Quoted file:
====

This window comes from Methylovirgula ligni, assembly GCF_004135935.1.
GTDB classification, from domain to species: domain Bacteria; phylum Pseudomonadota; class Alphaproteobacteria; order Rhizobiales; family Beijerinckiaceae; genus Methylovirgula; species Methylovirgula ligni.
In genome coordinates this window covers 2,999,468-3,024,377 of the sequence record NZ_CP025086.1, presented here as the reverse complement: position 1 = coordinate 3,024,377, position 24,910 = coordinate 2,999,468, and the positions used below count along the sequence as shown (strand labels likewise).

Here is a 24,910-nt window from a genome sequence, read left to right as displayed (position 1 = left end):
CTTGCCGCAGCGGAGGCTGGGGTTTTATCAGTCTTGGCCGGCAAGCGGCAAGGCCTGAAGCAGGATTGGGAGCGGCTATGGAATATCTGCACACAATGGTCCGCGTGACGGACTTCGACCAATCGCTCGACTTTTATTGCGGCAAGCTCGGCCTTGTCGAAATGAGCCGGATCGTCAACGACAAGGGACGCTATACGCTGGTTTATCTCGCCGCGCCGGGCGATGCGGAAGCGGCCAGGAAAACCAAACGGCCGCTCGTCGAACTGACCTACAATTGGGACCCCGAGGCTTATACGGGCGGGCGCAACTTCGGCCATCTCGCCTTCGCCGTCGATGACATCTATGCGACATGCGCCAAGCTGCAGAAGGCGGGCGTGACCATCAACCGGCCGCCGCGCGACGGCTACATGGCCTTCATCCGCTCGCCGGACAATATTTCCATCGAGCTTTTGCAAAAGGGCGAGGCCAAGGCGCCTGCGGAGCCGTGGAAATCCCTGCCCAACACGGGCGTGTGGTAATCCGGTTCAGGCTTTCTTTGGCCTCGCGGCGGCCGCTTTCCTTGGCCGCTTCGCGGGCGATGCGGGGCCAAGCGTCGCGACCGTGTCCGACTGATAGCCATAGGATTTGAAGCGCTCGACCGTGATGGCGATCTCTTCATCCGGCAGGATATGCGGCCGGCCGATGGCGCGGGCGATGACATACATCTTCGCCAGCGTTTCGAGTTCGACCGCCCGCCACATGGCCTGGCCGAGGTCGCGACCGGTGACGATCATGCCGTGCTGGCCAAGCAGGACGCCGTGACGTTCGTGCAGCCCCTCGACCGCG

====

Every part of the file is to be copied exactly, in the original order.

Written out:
This window comes from Methylovirgula ligni, assembly GCF_004135935.1.
GTDB classification, from domain to species: domain Bacteria; phylum Pseudomonadota; class Alphaproteobacteria; order Rhizobiales; family Beijerinckiaceae; genus Methylovirgula; species Methylovirgula ligni.
In genome coordinates this window covers 2,999,468-3,024,377 of the sequence record NZ_CP025086.1, presented here as the reverse complement: position 1 = coordinate 3,024,377, position 24,910 = coordinate 2,999,468, and the positions used below count along the sequence as shown (strand labels likewise).

Here is a 24,910-nt window from a genome sequence, read left to right as displayed (position 1 = left end):
CTTGCCGCAGCGGAGGCTGGGGTTTTATCAGTCTTGGCCGGCAAGCGGCAAGGCCTGAAGCAGGATTGGGAGCGGCTATGGAATATCTGCACACAATGGTCCGCGTGACGGACTTCGACCAATCGCTCGACTTTTATTGCGGCAAGCTCGGCCTTGTCGAAATGAGCCGGATCGTCAACGACAAGGGACGCTATACGCTGGTTTATCTCGCCGCGCCGGGCGATGCGGAAGCGGCCAGGAAAACCAAACGGCCGCTCGTCGAACTGACCTACAATTGGGACCCCGAGGCTTATACGGGCGGGCGCAACTTCGGCCATCTCGCCTTCGCCGTCGATGACATCTATGCGACATGCGCCAAGCTGCAGAAGGCGGGCGTGACCATCAACCGGCCGCCGCGCGACGGCTACATGGCCTTCATCCGCTCGCCGGACAATATTTCCATCGAGCTTTTGCAAAAGGGCGAGGCCAAGGCGCCTGCGGAGCCGTGGAAATCCCTGCCCAACACGGGCGTGTGGTAATCCGGTTCAGGCTTTCTTTGGCCTCGCGGCGGCCGCTTTCCTTGGCCGCTTCGCGGGCGATGCGGGGCCAAGCGTCGCGACCGTGTCCGACTGATAGCCATAGGATTTGAAGCGCTCGACCGTGATGGCGATCTCTTCATCCGGCAGGATATGCGGCCGGCCGATGGCGCGGGCGATGACATACATCTTCGCCAGCGTTTCGAGTTCGACCGCCCGCCACATGGCCTGGCCGAGGTCGCGACCGGTGACGATCATGCCGTGCTGGCCAAGCAGGACGCCGTGACGTTCGTGCAGCCCCTCGACCGCG